Share on Facebook

7 Mind-Blowing Facts You Never Knew About Hiccups

Hiccups may be super annoying when you have them, but the science behind this weird body function is super interesting.

1 / 7
Doctor writing medical reportPhoto: Shutterstock

1. The Medical Term for Hiccup is Singultus

The word singultus is Latin for “to catch one’s breath while crying.” The blog Medical Student’s Diaries defines the motion of a hiccup as the involuntary contraction of the diaphragm, occurring at the same time as the contracting of the voice box, and the closure of the glottis, which together blocks air intake. The glottis is located in the middle part of the larynx, where the vocal cords are, and when it snaps shut, it causes that telltale hiccup noise.

Here are seven time-tested techniques to get rid of hiccups in a hurry.

2 / 7
Woman smoking a cigarettePhoto: Shutterstock

2. Hiccups Have Many Different Causes

Hiccups can be caused by shock, stress, alcohol consumption, smoking, a sudden change in temperature, excitement, and overeating. Many of these things irritate the esophagus, which can triggers the hiccups.

Check out 6 Things You Need to Know About Generalized Anxiety Disorder.

3 / 7
Man experiencing severe stressPhoto: Shutterstock

3. Hiccups Should Be Short-Lived

If your hiccups last for two days or more, you could be at risk for serious health problems. Hiccups that won’t quit could signal a range of medical conditions including ulcers, malaria, and even cancer.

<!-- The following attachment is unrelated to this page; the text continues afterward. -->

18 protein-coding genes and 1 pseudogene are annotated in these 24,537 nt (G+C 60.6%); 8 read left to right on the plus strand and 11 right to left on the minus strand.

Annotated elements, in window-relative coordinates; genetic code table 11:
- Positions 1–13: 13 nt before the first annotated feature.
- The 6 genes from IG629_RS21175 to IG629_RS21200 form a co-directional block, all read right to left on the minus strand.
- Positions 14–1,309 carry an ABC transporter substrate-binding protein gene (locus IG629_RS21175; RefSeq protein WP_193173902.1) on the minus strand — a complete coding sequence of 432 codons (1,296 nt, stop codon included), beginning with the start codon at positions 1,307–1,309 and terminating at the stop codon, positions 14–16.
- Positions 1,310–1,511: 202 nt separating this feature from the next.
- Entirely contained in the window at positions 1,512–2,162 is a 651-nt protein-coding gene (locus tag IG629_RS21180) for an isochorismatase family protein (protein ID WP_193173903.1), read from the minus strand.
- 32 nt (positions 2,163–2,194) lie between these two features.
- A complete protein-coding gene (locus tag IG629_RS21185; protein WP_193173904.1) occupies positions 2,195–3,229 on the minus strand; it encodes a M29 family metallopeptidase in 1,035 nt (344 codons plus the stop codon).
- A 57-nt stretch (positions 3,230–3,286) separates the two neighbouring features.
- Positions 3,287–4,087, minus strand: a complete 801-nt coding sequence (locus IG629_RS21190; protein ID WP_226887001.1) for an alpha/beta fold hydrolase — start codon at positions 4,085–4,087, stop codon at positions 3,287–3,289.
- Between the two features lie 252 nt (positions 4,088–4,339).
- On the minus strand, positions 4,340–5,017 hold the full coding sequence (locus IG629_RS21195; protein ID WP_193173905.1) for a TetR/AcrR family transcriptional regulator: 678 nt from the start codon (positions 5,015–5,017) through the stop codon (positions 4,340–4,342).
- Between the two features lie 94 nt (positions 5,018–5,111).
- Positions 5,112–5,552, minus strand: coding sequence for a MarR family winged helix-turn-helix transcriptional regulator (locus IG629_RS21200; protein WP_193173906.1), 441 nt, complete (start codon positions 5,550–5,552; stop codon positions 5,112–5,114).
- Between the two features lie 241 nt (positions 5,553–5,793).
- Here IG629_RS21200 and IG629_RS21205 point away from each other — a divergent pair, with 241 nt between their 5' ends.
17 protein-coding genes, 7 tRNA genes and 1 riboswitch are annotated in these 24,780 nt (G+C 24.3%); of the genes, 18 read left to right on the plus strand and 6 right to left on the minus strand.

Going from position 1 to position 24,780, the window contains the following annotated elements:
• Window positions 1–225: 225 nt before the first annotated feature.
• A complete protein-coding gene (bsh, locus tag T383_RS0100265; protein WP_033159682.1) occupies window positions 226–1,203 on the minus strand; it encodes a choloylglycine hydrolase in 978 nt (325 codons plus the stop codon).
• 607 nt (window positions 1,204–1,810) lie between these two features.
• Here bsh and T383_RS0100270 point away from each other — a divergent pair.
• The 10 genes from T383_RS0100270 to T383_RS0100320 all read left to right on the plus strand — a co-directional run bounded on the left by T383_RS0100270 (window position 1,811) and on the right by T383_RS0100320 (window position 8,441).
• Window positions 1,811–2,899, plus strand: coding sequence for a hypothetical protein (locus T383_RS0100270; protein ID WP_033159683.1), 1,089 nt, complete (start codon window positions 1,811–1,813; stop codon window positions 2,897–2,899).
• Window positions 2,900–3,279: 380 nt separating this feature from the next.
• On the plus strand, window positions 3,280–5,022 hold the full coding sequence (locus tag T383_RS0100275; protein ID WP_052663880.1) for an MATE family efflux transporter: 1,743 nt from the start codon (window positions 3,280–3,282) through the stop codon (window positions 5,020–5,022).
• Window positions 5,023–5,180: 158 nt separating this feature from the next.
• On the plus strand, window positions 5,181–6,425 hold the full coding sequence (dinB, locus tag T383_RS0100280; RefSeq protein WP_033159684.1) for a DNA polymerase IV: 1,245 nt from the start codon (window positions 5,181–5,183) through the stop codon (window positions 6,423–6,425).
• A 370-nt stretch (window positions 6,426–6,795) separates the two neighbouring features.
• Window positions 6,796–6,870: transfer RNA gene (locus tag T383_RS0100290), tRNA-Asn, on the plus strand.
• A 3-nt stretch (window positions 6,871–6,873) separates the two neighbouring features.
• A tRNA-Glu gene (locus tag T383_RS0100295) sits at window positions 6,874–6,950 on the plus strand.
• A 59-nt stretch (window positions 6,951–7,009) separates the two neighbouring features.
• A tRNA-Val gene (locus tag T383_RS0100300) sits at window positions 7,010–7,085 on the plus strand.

Here are 13 Signs of Cancer Men Are Likely to Ignore.

4 / 7
Cute baby with bowtiePhoto: Shutterstock

4. Humans Aren’t the Only Ones Who Hiccup

Most mammals hiccup, surprisingly. But humans tend to hiccup more than any other animal. It’s more common for babies to get hiccups than adults, and fetuses are known to hiccup in the womb.

Discover how fascinating studies are revealing the true genius of babies.

5 / 7
Brown paper lunch bagPhoto: Shutterstock

5. Home Remedies for Hiccups Aren’t Proven

There is no slam-dunk remedy for hiccups—except a prescription medicine. So don’t worry if such tactics as trying to scare yourself, hold your breath, or drink a glass of water upside down don’t work for you. Many hiccup home remedies, such as breathing into a paper bag, release calcium ions into the blood to block nervous system activity. That might cause a decrease in muscle spasms, but it’s not definite and it isn’t guaranteed to make your hiccups stop.

Discover 11 outdated folk remedies you should avoid at all costs.

6 / 7
Woman experiencing stomach painsPhoto: Shutterstock

6. No One Knows Why Hiccups Exist

Some scientists say that hiccups are a trait left over from our evolutionary past—that the muscles that make us hiccup were originally intended for our gills, according to Buzzfeed. Others say that hiccups help fetuses prepare for breathing by exercising their muscles.

Read up on the fascinating body parts you’ve never considered.

7 / 7
Elderly woman using walkerPhoto: Shutterstock

7. The Longest Case of Hiccups Lasted for 68 Years

A normal episode of hiccups lasts a few minutes, but a man named Charles Osborne had hiccups from 1922 to 1960, until he was 96 years old. They stopped one year before he died.

Here are 12 terrifying mystery illnesses—resolved.

Reader's Digest
Originally Published in Reader's Digest